Review: The Interpretation of the Bible in the Church


Uninspiring cover.

Uninspiring cover.

This book is the product of the Pontifical Bible Commission. It is a small booklet, only about 144 pages long. It does not really deal with particular Bible verses (though it makes many references to what the Bible says about itself.) It draws largely from three sources; Dei Verbum, the session at Vatican II that dealt with the interpretation of Scripture; and two papal encyclicals, Providentissimus Deus (Leo XIII, 1893) and Divino Afflante Spiritu (Pius XII, 1943). There is a preface written by (at this point future) Pope Benedict XVI and an introduction originally delivered orally by Pope John Paul II.


In a sense, this book is less a ‘how to’ and more a sketch of some general outlines. It seems to have two general ‘evils’ in mind: fundamentalist interpretations that ignore the literary and historical context of Scripture, and self proclaimed ‘historical’ interpretations of Scripture that miss the forest for the historical trees. An incredible array of approaches to interpreting Scripture are covered, including the Feminist and Liberationist approaches. From there, the relationship of Scripture to various other things – Tradition, theology and so on – is explored. This forms the bulk of the text (unsurprisingly.)

It is the last section (starting on page 117) that was actually most interesting to me ‘Interpretation of the Bible in the Life of the Church.’ For those who are not going to become heavyweight theologians, this is probably the most relevant section. A well written section on ‘Actualization’ sketches the outlines of communal use of Scripture; the ability of the Bible to speak into new situations, the ways in which we can approach Scripture (“The most sure and promising method for arriving at a successful actualization, is the interpretation of Scripture by Scripture.” (119)) and the ways in which this process can be manipulated. (Jehovah’s Witnesses get a shout out here.)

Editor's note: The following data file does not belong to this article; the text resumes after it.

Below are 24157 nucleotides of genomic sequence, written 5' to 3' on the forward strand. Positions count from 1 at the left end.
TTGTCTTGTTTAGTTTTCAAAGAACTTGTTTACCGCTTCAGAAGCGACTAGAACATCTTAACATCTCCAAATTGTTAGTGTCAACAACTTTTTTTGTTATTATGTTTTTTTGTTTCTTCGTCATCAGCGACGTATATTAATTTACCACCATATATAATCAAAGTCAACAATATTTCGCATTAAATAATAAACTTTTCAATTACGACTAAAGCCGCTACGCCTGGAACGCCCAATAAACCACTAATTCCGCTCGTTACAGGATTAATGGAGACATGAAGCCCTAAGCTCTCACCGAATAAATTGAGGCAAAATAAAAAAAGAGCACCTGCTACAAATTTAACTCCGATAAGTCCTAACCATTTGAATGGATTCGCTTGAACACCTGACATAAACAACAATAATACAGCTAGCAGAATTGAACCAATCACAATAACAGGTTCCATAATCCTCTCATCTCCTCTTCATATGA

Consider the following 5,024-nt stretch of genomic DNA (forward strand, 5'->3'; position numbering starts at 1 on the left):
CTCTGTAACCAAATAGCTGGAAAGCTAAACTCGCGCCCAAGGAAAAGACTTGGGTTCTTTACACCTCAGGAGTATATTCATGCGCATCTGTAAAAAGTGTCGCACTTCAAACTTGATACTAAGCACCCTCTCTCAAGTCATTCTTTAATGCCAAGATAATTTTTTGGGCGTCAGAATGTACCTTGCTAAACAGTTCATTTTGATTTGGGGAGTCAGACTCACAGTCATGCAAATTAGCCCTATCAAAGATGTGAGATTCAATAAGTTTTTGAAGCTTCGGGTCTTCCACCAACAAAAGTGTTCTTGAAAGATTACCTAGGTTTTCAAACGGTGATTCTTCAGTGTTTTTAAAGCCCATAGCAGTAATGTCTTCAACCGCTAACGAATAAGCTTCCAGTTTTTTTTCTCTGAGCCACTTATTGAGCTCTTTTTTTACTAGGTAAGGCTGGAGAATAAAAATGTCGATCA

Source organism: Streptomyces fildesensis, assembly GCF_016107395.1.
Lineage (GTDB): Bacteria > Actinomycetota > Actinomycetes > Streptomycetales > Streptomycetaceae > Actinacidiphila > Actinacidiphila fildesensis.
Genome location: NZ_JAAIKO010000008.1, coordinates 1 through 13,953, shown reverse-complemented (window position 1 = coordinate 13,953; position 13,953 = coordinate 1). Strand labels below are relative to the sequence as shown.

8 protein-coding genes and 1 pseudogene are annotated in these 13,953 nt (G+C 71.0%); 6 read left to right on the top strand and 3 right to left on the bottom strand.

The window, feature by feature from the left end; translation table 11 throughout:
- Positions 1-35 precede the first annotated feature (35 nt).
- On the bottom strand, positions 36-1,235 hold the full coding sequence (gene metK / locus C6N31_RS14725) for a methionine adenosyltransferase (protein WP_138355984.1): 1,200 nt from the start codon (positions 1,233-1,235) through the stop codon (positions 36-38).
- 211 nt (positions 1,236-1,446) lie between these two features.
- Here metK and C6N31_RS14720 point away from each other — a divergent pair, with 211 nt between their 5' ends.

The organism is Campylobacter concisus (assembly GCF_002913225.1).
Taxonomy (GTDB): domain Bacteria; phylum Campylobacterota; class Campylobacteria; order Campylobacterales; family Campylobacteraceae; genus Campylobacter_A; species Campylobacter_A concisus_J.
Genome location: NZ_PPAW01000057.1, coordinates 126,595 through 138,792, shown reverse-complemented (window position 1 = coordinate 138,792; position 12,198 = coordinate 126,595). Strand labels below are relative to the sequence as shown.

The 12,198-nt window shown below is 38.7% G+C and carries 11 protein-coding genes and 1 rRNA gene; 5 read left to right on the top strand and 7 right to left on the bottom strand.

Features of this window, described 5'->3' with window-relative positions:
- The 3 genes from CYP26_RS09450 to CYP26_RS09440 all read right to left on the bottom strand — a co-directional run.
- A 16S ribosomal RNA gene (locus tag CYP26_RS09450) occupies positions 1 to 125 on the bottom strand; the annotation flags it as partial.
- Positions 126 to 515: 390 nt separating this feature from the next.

The document goes on to speak about the importance of ‘inculturation’; the process of taking the Bible and helping it to “take root in a variety of terrain.” (121) The foundation for this movement is the conviction “that the Word of God transcends the cultures in which it has found expression and has the capability of being spread in other cultures.” (122)

Finally, it lays out the ways in which we use the Bible. This booklet sees four principle uses; in the liturgy, lectio divina, in pastoral ministry and in ecumenicism.  Scripture composes the bulk of the material for the Mass, and a cycle of readings in the Liturgy of the Word work through all four Gospels (alongside many other readings) every three years. Even beyond that, a ‘Liturgy of Hours’ provides additional Psalms, Scripture readings, and readings from the Church Fathers throughout the day. Lectio divina is the process of personally or communally reading Scripture repeatedly, reflecting, meditating and praying in response to it. Pastoral ministry here seems to be focused on teaching or catechizing and getting the Bible out there via new social media technologies. Here, “there is reason to rejoice in seeing the Bible in the hands of people of lowly condition and of the poor” rather than just trained theologians. (130)

Lastly, the document notes that the Bible serves a special ecumenical purpose because “the Bible is the common basis of the rule of faith” and so “it is necessary to make the acquiring of a Bible something within the reach of as many Christians as possible” as well as to encourage Christians of all types to pray together, read together and to be “authentic and living witnesses” to achieve unity within our diversity.


This was an interesting read in part brought on by a question from a friend about whether or not Catholics had standards by which they interpreted the Bible. Certainly, I think most of it is straightforward and impossible to object to (unless of course you are a Jehovah’s Witness or belong to certain radical sects of Christianity.) I’m not sure if there is a way to make this exciting for ‘non-technical’ readers; while the booklet is perfectly accessible, the bland cover and even my technically proficient but bland ‘review’ are not going to sell you on it. If you are already interested in the topic (Biblical interpretation) and you are curious about an authoritative Catholic view of the subject, this is the book to read. If that topic doesn’t get you excited, this booklet won’t change your mind!


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